In June of this year, we announced that the Fleet Society acquired a large group of 1715 Fleet-related documents including records, photographs, charts, graphs, articles and research materials long thought to be destroyed.
In subsequent posts, we advised that our efforts to organize and inventory this recent recovery would be time-consuming and an ongoing process. We promised to keep everyone updated as this work progressed.
Through our review of this material, we came across the following images which were in a binder of slides that were once used in presentations from a now obsolete slide carousel (at least we surmise.)
There were 62 images which we have broken down into 3 parts. The first part contains pictures of artifacts that our research leads us to believe were from the Cabin Wreck site near Sebastian, Florida and the Douglass Beach site which is south of Ft. Pierce, Florida. The second part is gold coins recovered from the Douglass Beach wreckA 1715 Fleet wreck site located a few miles south of the Fort Pierce Inlet. It is often referred to by its old name, “Colored Beach.” In some early Real Eight Company correspondence, it was referr... More site. The final part is images of the recovery vessel Virgalona. Images of the coins and the Virgalona will be posted here in subsequent articles.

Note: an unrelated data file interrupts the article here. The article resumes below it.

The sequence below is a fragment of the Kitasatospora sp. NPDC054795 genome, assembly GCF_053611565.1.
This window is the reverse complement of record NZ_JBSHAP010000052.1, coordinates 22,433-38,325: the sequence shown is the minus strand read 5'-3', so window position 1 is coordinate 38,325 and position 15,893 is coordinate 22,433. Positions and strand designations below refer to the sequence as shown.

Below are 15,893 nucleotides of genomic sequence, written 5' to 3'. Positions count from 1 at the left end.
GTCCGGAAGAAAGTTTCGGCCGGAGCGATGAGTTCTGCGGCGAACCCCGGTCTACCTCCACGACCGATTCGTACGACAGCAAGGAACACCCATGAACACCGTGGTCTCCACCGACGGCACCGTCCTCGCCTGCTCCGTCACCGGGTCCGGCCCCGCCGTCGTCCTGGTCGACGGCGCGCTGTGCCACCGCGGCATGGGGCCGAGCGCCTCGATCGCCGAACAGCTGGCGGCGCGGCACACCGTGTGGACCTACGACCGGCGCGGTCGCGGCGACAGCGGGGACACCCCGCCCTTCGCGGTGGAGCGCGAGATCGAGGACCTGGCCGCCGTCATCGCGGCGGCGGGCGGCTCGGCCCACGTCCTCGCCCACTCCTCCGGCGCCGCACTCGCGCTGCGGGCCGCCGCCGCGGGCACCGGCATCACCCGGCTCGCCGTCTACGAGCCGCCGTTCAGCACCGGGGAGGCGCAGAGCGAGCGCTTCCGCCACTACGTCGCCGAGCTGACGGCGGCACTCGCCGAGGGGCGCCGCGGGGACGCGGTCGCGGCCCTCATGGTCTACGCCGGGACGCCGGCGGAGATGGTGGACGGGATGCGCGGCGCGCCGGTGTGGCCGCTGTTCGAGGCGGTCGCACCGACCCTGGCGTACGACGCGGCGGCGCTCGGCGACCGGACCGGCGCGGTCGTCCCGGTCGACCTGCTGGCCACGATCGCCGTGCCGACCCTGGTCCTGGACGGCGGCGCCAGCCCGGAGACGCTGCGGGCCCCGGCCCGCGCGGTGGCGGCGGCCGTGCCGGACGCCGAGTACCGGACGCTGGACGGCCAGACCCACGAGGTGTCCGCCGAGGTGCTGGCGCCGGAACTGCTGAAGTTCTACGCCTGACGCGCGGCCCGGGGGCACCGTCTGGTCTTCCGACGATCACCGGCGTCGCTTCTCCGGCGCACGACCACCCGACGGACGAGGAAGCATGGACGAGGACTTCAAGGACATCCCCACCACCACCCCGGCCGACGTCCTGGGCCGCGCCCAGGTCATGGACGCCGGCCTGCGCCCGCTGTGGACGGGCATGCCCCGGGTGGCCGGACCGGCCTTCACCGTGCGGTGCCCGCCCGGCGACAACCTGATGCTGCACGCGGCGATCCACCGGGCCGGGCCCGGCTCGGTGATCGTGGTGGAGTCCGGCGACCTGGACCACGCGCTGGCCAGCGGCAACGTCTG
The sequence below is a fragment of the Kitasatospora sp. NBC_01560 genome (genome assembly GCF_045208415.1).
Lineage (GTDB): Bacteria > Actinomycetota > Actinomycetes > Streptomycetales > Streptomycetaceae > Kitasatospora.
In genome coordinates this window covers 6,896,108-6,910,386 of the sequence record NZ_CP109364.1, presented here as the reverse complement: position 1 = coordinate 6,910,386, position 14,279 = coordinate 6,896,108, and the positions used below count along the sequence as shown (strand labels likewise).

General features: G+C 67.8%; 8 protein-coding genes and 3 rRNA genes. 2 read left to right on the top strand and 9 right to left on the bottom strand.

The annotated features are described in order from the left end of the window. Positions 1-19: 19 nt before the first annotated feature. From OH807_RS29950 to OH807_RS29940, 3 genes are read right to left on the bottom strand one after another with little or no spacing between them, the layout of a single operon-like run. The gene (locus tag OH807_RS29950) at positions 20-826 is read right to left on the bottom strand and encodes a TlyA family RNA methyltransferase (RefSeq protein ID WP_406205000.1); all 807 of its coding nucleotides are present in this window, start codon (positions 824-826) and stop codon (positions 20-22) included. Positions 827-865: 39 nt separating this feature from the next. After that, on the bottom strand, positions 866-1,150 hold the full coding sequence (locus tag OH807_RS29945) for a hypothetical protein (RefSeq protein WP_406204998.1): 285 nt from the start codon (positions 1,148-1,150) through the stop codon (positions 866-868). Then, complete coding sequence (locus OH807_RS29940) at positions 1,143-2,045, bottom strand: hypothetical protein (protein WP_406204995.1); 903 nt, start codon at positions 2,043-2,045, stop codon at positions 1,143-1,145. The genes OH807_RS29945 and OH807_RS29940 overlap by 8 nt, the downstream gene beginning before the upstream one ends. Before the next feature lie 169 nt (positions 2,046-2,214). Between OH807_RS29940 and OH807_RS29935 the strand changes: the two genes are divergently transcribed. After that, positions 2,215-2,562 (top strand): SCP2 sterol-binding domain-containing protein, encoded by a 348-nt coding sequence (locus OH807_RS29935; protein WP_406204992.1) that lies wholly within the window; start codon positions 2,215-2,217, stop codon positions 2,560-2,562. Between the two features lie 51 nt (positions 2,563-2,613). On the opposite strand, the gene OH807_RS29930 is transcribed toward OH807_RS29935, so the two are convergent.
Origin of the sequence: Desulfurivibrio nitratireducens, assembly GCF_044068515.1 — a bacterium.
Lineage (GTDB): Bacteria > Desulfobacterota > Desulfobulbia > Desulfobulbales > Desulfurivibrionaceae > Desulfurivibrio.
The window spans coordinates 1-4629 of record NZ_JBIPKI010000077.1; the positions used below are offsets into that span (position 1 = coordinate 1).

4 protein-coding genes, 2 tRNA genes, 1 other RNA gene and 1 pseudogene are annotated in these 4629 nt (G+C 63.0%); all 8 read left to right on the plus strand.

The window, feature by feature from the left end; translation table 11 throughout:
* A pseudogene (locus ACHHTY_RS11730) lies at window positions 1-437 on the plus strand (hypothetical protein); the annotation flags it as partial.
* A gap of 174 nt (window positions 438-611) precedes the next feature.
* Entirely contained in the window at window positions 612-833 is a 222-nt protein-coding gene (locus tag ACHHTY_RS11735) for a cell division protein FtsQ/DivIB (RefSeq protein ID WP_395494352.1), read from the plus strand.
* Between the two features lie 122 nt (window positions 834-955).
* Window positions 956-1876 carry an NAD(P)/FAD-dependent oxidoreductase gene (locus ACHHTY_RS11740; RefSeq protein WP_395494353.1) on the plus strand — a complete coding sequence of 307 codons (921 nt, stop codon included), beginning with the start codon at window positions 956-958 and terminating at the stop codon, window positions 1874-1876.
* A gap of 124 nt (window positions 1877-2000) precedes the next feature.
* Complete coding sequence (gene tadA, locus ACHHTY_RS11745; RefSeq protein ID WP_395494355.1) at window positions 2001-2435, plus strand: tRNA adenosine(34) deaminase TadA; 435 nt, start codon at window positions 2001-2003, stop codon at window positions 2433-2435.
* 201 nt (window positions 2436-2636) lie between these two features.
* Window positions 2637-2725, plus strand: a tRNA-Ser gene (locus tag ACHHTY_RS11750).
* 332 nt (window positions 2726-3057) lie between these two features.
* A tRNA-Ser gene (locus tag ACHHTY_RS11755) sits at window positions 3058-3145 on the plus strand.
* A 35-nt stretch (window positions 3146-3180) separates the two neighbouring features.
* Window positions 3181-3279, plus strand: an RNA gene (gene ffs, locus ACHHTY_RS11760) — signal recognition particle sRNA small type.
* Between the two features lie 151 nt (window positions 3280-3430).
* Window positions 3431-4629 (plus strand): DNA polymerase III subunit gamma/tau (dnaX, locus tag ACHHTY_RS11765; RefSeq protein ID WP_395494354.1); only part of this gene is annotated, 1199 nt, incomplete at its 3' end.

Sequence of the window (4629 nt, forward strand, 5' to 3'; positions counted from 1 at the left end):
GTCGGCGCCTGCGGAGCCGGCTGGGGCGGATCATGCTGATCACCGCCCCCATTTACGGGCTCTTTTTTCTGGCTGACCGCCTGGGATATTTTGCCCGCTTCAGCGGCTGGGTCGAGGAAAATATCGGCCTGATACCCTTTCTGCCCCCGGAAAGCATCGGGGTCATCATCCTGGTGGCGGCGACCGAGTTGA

The images below (Part I – Artifacts) are further divided into two subgroups; rosaries and non-devotional artifacts.
Note that some of the pictures depicted below were already incorporated into this website before the Fleet Society acquired them this summer. Others are new and likely have never been seen (especially the component parts of the rosaries).
The rosaries are displayed below first in group shots and then in their component parts.
We hope you will enjoy seeing these images.
Gold religious artifacts including crucifixes and medals displayed on a sixteenth-century Bible.
Gold rings, jewelry, religious artifacts and large silver bar. (Two bars are “Tumbaga Wreck”)
Small swivel cannon with rosaries.
The component parts of a typical rosary consist of the loop, the center, the pendant, the crucifix, the chain, and the beads. The loop is the largest and most important part of the rosary inasmuch as it contains most of the prayer beads.
The center is a medal or medallion, usually depicting the Virgin Mary or some other saint. It joins the two ends of the loop.
The pendant hangs down from the center and is strung with beads and sometimes medals. A crucifix (cross with the image of Christ) or a plain cross hangs from the bottom of it.
The chain consists of beads, medallions, and other parts of the rosary.
The beads are contained in the loop. Usually, there are 59 beads, 10 in each decade (usually 5 decades) together with “Our Father” beads, and “Hail Mary” beads on the pendant.
The images of non-devotional are shown above. A gold pendant and chain and box were probably the property of a wealthy merchant. The Maltese Cross (known as the Order of the Holy Spirit) was featured in our December 2011 Treasure of the Month and our June 2012 Treasure of the Month.
The Maltese Cross has 8 rounded points which represent the 8 beatitudes. The cross itself is formed by a four-petaled Lilly of France as a symbol of the four Gospels. Four fleurs-de-lis, each with three petals; the total of 12 petals signify the 12 Apostles.
The gold manicure set, depicted here as a gold fish, was previously featured on this site in the October 2012 Treasure of the Month.
Stay tuned for future posts regarding other interesting images, including coins and pictures of the recovery vessel Virgalona.